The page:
Growing Up With Boyhood
I walked out of Richard Linklater’s newest film with a bitter taste in my mouth. It dragged on, too much of it felt largely uninteresting, its references to the passage of time (primarily through music and technology) felt shoehorned and clunky. I told this all to my friend as we walked out of the cinema, explaining that the last third of the movie began to grate on me. Everything felt like a corny cliché—the film hardly felt like it had been written at all.
He told me that he’d loved it. “That’s the point, man,” he said. “Life is corny as shit.” My friend is three years older than I am. I am only just exiting boyhood myself, but my companion had the distinct advantages of hindsight and distance that made viewing the film so fulfilling to him. But in talking to him, the obvious dawned on me: Mason, the proverbial ‘boy’ of the film, is my age—his journey was the American equivalent of mine (give or take a divorce).
“You are Mason,” my friend said. “You are literally him.”
I came to terms with this quickly, and I began to revisit the last third of the film in my mind. That last, awkward period of Mason’s life, the end of his teen years and the conclusion of high school—of course it frustrated me to watch on-screen: I myself had just finished living it. In fact, my frustration was a sign of the film’s brilliance—that it could capture so well the conversations, the feelings, and the moods that the last twelve years carried with them and gave to me. So of course it irritated me—of course it was annoying to watch. It was my recent life, my recent moods and phases, all displayed without any sugar-coated romanticism at all.
See, when Mason takes blurry and obscured photos through the nets of a football field when he’s meant to be capturing the game, and he’s proud of it even though it isn’t very interesting at all—that’s what artistic teenagers do. And Linklater knows this—that this is the done thing, and is exactly the way kids operate. He makes no effort celebrate or condone Mason’s journey through angst and moodiness and art—he merely observes it. He captures it in film and allows it to play out before us, and we, the children of the past, nod at these moments and say: “Yes, this was our life.”
I often laughed during the film and was the only one to do so. My friend would also laugh at other inopportune times. Granted, we were two of three in the cinema on a Thursday night, but all the same—the important thing is that there were these times that we each laughed alone. Sometimes, it was because there was a passing reference that tickled a certain memory imprinted by the year, or by Soulja Boy, or by a 20Q Ball. And sometimes it was an awkward laugh, which was drawn out from us by the inherent ‘realness’ of the moment. See, we’d both been Mason ourselves, more than once in our lives. We’d both asked whether anything meant anything, and had ranted naively about exactly how and why the world is a piece of shit. We had both, in our time as boys, been in a state of total cluelessness, a lack of self-awareness, lost without any idea at all of what was going on within or around us. And sometimes that’s hard to watch, hard to remember—which is why all we could do was laugh.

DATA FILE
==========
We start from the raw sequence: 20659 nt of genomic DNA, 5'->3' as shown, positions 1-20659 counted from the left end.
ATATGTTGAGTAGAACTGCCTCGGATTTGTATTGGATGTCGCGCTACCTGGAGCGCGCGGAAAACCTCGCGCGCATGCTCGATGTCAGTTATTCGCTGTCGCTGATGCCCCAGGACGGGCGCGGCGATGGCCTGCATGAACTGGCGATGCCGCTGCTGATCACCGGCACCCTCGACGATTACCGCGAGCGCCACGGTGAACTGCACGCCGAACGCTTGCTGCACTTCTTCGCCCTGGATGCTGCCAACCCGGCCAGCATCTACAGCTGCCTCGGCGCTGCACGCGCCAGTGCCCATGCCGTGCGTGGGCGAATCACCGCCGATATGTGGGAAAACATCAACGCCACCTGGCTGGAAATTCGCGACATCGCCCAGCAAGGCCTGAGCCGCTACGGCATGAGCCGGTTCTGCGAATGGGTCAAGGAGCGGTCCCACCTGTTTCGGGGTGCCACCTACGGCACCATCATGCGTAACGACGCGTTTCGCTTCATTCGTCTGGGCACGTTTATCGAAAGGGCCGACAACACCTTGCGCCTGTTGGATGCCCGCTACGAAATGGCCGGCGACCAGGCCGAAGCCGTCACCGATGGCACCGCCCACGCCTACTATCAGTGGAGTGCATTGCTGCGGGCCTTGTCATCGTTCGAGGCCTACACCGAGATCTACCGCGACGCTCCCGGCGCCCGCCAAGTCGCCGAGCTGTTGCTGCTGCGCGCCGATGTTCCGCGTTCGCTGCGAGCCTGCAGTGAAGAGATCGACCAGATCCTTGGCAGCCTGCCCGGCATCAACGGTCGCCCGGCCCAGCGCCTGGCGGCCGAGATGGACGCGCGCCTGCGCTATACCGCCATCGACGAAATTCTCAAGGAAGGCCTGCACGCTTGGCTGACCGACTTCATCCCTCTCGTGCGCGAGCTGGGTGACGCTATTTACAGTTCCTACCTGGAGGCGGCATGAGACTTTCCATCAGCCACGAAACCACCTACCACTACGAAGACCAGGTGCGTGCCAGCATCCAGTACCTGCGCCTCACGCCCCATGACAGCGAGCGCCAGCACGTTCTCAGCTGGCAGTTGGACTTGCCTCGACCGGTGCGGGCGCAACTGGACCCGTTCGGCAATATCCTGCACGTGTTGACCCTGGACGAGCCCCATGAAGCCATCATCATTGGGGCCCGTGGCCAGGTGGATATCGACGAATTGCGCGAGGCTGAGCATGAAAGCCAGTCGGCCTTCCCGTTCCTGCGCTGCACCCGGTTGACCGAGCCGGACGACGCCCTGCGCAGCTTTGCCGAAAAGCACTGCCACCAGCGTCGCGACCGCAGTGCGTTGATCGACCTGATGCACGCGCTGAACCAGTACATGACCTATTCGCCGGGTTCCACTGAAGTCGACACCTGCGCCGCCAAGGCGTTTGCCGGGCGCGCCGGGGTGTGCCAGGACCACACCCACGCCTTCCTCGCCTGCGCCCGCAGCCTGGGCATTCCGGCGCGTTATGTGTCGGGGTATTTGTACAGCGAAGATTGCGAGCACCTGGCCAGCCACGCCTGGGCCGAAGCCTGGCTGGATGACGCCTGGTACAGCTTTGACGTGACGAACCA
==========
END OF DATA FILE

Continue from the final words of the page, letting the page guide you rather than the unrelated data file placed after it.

So why didn’t I enjoy that last third? Because it was real, and because I’m not necessarily used to teenage cinema being so real—I’ve so often come to expect a beautiful and impossible nostalgia akin to what was captured in Perks of Being a Wallflower back in 2012. But Boyhood makes no such effort. Instead of romanticising the young pretensions of youth, the film allows them to play out as they actually do. One scene includes a conversation between Mason and a girl who rambles about how she’s reading To Kill A Mockingbird for the third time, and about how she gets teased for having never read Twilight. She’s annoying. She’s cringeworthy. She’s real. She feels like childhood. I once was her and I know it.
True, not every part of the film works, and some parts of the film that I felt were shoehorned initially I still believe were shoehorned. I think some of the music was very, very forced (Soulja Boy, for instance, because hip-hop is hard to use as a soundtrack at the best of times). Some of the shots of old technology and fads also feel like they were edited in simply because stock footage of a circa 2006 iPod was something they had shot and felt the need to use. And the biggest fault, on top of these, are the few strange and gimmicky characters who exist seemingly only to show the passage of time. There’s one character who, after being told to clean his life up by Mason’s mother, comes back an hour’s runtime later and—lo and behold—he’s cleaned his life up. He then delivers some weird and unrealistic advice to Mason and his sister, before quickly leaving again. This, along with a strange high school infomercial-esque scene about peer pressure, does not work at all.
But there are many wonderful things to say about Boyhood, and all of it is to do with the truth it contains, and the strange sensations conjured by that truth. I found myself, midway through the film, feeling a pang of nostalgia for what had occurred a few scenes before, years earlier in Mason’s time. I felt myself looking back at the movie’s rendition of childhood with the same sense of nostalgia I feel when I look back on my own. Because even though, in the moment, it sometimes felt awkward and strange and corny, when I looked back I remembered a feeling that had passed, a moment that was lost, a time that had ticked over.
Am I writing about my childhood, or his?